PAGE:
Hajrullahu kicks his way into football history

By Paul Mayne
October 16, 2013

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KickerPaul Mayne, Western News

On a sunny Saturday afternoon earlier this month, down the 401 in Windsor, Western kicker Lirim Hajrullahu cemented himself as the Mustangs’ all-time points leader with a 17-point performance against the Lancers in a 51-23 Western win.

The fifth-year senior’s 33-yard field goal in the dying seconds of the second quarter, put him at 402 points for his career. That number is tops in Mustangs’ history, surpassing Frank Jagas (1990-94), and only eight points behind all-time Canadian Interuniversity Sport (CIS) leader Neil Lumsden, a London native who amassed 410 points in the early 1970s with the Ottawa Gee-Gees.

Hajrullahu, who leads the Mustangs this season with 98 points, also holds the Mustangs all-time record for most career field goals with 72.

As he prepares for the last regular season game of his career, and, potentially, a new CIS record, Western News reporter Paul Mayne sat down and chatted with the 23-year-old Kinesiology student prior to the Mustangs taking on the York Lions this Saturday at TD Stadium.

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Western News: You have already solidified your name in Western Mustangs history for scoring and field goals. Now youre on the doorstep as potentially the all-time CIS leading scorer. Have you given yourself the opportunity to step back and say wow, or will that opportunity come in time?

Lirim Hajrullahu: Honestly, it hasn’t kicked in, but maybe it’s because both myself and our team have bigger and better goals that we aspire to and there is no time for us to sit back and relax. When everything is said and done, I think the only way I will be measured among the greats is by winning a national championship, as did Frank Jagas in his final year.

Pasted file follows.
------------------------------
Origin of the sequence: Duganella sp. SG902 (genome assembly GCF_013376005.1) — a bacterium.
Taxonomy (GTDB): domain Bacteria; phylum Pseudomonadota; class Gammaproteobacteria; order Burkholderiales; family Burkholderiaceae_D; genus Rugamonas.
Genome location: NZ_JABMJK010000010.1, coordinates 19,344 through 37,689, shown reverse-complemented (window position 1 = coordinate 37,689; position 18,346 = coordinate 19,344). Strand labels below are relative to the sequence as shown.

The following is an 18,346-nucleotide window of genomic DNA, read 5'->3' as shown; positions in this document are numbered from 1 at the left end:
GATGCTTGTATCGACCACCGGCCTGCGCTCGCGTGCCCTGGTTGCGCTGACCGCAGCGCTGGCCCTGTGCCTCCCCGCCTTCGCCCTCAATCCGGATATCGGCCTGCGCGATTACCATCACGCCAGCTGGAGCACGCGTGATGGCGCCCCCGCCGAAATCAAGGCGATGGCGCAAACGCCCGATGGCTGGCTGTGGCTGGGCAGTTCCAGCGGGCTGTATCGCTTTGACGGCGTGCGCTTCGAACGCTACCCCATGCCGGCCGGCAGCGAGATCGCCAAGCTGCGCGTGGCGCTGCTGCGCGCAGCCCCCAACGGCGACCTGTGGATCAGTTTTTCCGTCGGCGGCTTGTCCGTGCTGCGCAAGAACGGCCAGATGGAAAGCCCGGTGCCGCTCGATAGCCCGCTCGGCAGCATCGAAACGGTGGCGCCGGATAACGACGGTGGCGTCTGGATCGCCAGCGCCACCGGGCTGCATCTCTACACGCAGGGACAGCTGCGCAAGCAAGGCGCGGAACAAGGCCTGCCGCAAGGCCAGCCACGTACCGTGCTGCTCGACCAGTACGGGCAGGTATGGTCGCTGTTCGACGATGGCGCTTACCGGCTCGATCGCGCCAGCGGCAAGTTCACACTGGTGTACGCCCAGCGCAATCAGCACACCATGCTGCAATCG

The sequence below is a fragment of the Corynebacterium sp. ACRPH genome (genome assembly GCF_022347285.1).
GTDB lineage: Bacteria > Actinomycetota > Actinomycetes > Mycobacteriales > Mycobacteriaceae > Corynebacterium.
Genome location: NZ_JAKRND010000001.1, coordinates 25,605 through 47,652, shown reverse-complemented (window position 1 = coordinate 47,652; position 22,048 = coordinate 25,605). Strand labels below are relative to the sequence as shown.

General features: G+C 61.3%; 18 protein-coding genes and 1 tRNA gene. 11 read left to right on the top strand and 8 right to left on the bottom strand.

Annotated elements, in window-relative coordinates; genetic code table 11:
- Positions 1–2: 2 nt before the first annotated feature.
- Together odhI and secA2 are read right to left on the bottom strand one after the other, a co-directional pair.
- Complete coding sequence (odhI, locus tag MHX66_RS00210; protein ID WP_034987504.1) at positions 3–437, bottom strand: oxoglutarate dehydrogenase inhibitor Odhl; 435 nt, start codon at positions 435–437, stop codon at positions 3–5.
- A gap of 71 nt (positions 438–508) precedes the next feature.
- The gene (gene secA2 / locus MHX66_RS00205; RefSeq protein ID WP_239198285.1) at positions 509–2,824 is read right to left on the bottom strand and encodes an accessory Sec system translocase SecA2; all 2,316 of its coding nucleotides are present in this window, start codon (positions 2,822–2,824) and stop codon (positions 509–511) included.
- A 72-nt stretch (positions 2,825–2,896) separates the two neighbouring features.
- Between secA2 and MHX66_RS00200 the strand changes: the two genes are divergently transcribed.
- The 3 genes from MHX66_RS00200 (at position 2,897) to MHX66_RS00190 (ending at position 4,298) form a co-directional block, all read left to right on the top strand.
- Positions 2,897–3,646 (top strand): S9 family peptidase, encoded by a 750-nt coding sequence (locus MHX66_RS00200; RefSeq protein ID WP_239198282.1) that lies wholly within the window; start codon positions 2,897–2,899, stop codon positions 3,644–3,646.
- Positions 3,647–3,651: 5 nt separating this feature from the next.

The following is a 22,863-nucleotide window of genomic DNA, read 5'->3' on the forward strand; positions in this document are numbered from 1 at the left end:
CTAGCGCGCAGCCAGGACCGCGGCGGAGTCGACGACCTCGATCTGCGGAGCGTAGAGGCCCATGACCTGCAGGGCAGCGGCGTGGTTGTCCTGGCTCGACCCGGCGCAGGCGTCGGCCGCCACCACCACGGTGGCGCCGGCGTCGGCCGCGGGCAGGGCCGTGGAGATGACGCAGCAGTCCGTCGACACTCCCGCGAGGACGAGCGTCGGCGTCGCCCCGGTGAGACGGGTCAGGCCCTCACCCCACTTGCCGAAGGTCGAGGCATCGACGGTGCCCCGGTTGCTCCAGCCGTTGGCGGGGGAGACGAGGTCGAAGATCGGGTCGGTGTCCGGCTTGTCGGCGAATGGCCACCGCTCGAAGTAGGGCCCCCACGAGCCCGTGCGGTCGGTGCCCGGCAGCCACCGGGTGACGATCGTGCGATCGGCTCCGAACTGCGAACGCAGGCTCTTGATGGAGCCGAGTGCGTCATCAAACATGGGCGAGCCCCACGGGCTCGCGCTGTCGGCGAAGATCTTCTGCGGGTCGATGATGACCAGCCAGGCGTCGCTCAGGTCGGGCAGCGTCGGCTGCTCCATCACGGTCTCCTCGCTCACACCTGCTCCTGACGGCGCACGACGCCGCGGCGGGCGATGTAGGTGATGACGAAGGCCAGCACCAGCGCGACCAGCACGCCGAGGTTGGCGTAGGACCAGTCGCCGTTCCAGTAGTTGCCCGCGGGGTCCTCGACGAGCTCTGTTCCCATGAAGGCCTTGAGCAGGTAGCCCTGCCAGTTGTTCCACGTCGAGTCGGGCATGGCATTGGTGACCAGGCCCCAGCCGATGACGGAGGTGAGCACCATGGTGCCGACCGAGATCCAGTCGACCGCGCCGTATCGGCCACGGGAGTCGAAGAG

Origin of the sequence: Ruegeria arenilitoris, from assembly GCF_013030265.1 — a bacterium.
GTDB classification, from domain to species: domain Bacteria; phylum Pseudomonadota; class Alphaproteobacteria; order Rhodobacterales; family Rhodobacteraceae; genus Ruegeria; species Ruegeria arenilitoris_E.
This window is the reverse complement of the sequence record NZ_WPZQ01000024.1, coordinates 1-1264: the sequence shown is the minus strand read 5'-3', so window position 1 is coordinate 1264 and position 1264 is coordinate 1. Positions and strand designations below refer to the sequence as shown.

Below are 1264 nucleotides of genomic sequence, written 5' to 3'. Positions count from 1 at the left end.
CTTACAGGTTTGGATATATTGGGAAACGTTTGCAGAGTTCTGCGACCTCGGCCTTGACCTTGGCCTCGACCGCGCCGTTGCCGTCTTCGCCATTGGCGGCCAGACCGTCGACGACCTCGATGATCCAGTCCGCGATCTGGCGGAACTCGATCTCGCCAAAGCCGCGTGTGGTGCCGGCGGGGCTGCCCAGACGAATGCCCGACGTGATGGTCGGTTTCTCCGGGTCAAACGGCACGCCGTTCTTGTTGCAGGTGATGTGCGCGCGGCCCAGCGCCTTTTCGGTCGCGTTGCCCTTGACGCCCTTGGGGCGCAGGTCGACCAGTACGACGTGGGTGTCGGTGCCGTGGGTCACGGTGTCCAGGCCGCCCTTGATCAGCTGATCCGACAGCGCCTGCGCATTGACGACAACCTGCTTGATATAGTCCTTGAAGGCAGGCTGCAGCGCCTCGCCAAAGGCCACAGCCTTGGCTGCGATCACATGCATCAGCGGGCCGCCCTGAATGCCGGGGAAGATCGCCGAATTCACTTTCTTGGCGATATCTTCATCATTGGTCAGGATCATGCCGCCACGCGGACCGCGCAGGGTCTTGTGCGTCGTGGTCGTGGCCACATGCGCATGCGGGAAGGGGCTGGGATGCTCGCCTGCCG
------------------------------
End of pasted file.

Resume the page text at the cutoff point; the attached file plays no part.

WN: As a fifth-year senior, you have a lot of experience under your belt. How has that growth process been over those years? Do we see a different player out there today than we did in 2009?

LH: I have been very fortunate here at Western with the opportunities I have experienced. I was able to be jelled into the program from my first year and it has led me to get a wealth of experience. I do see myself as a different player because, as a senior, I have moved into a leading role on and off the field. However, personally, my physical strength has definitely improved over the years. And mentally, I have seen the biggest improvement as a player from previous years. 

WN: While some folks may think a fifth-year doesn't get nervous before a game anymore, I imagine there will be a few butterflies churning before this Saturday's game against York, with what may unfold. How will you focus?

LH: I hope not (butterflies) because my goal is to kick every kick the same, and that has always has been my plan. So far, it has worked out pretty well. Treating each kick the same has brought me to this point and that’s how I will get over it if I were to have any butterflies.

WN: Can we expect to see any intricate and choreographed celebration, if and when you attain the CIS record? A great spotlight for the unsung hero on the football field – the kicker?

LH: (Laughing.) I don’t think so. It’ll be a great accomplishment, but what our team is doing is a bigger accomplishment. I hope this can inspire other kickers, but football is a team sport and I have been a part of some great teams that have given me this opportunity to be at this point in my career.

WN: As your CIS career nears an end, how memorable were these years with the Mustangs?

LH: I have been very fortunate to be a part of so many great teams here with Coach Marshall and these years mean so much to me as I have grown tremendously not only as a player but, most importantly, as a person. I am really excited to see what the next page has to offer for our team.

WN: Like it or not, the name Lirim Hajrullahu and Western Mustangs football will become synonymous from here on in. Is it kind of weird for you, or pretty cool, to be referred to as a Western football great?

LH: It’s a great honour because there has been so many great players, especially in the last decade, who have accomplished so much for Western. To be mentioned in the same conversation as Jagas, (Rob) Pikula, (Derek) Schiavone and (Darryl) Wheeler is humbling.  

WN: So what lies ahead for Lirim Hajrullahu, beyond this Saturday’s game?

LH: Winning a national championship, finishing my master’s degree, and beginning a professional career as a kicker would be a dream – and a dream that I will be aspiring and working to make a reality.























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